Journal of the Pancreas Open Access

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- (2002) Volume 3, Issue 5

Pancreatic Involvement During the Early Phase of Shock

Raffaele Pezzilli1, Antonio Maria Morselli-Labate1, Elisabetta Romboli1, Francesco Dibenedetti2, Margherita Massa2, Marina Migliori1, Bahjat Barakat3, Giampaolo Merlini2, Roberto Corinaldesi1, Gian Vico Melzi d’Eril4

1Dipartimento di Medicina Interna e Gastroenterologia, Ospedale Sant’Orsola - Università di Bologna, Bologna. Italy

2Area di Biotecnologie e Tecnologie Biomediche, Clinica Pediatrica, Laboratori di Biotecnologie, IRCCS Policlinico San Matteo, Dipartimento di Biochimica, Università di Pavia. Italy

3Dipartimento di Emergenza, Ospedale Sant’Orsola, Bologna. Italy

4Chimica Clinica, Università dell’Insubria, Varese. Italy

*Corresponding Author:
Raffaele Pezzilli
Dipartimento di Medicina Interna
Ospedale Sant’Orsola
Via Massarenti, 9
40138 Bologna
Phone: +39-051-549.653
Fax: +39-051-549.653

Received: 22 July 2002 Accepted: 23 August 2002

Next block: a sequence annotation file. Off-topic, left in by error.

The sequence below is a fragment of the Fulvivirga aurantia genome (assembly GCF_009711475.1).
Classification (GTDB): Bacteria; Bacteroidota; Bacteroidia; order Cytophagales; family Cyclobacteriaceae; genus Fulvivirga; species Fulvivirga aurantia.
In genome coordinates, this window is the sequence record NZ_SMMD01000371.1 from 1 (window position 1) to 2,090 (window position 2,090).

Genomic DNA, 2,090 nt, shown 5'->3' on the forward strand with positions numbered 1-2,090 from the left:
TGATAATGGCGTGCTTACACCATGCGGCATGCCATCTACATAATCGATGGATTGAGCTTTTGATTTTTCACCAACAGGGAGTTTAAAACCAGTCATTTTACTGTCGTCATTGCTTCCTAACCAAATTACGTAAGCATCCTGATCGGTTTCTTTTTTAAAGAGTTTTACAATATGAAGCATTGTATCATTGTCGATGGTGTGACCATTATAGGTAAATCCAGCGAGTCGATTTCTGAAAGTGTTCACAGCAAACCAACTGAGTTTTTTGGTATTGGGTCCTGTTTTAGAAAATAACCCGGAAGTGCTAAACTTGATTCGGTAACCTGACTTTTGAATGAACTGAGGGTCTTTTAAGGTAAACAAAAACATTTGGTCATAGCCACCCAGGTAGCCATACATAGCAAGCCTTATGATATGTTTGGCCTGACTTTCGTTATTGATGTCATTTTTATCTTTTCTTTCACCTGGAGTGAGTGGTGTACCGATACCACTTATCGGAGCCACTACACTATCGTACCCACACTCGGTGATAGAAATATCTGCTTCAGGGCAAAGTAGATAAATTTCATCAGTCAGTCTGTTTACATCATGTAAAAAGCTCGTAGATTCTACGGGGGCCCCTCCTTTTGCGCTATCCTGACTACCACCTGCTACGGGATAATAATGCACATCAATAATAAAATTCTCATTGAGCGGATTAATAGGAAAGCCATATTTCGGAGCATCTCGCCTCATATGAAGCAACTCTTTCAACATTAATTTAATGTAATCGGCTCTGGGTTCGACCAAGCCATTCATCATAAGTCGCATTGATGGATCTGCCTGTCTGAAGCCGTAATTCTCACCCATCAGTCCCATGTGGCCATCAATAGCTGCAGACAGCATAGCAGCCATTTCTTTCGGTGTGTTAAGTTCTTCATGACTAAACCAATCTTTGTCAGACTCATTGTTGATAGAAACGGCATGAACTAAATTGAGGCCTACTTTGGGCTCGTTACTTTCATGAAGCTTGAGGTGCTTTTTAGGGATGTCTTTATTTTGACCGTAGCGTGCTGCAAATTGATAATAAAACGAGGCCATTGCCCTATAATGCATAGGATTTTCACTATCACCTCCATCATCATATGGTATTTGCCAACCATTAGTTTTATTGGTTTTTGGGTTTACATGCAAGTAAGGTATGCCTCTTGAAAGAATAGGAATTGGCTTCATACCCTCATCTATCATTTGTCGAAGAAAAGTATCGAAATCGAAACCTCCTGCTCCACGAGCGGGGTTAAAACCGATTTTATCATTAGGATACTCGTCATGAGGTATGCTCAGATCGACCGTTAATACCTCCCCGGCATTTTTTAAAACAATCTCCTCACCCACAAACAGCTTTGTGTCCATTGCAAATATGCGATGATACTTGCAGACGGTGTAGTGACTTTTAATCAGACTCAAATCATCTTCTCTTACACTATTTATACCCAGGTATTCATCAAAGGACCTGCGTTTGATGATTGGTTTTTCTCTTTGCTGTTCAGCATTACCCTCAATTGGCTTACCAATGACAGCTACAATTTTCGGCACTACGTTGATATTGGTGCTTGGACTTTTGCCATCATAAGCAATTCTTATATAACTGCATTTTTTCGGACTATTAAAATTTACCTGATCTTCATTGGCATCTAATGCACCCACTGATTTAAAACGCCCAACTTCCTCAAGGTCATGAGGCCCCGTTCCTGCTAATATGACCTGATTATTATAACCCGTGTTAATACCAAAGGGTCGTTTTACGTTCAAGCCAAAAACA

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Background There is a lack of data concerning pancreatic involvement during shock. Aim To evaluate possible pancreatic alterations in the early phase of shock. Setting Twelve consecutive patients with shock were studied within 2 hours from the onset of illness. Seven patients died during the hospital stay: 3 within 4 hours from admission, 3 within 4-8 hours and 1 within 12 hours. Main outcome measures Amylase, lipase, C- reactive protein, amyloid A, interleukin 6 procalcitonin and vascular cell adhesion molecule-1 serum concentrations were determined on admission and 4, 8, and 12 hours afterward. All patients underwent imaging studies of the pancreas. Results None of the patients developed clinical signs or morphological alterations compatible with acute pancreatitis. Serum amylase levels were above the upper reference limit in 7 patients (58.3%) and serum lipase levels in 2 patients (16.7%; P=0.062). There were no significant differences found between survivors and nonsurvivors in the serum concentrations of all the proteins studied. Conclusions In patients with shock, amylase seems to be more frequently elevated than lipase. None of the patients showed pancreatic alterations at imaging techniques.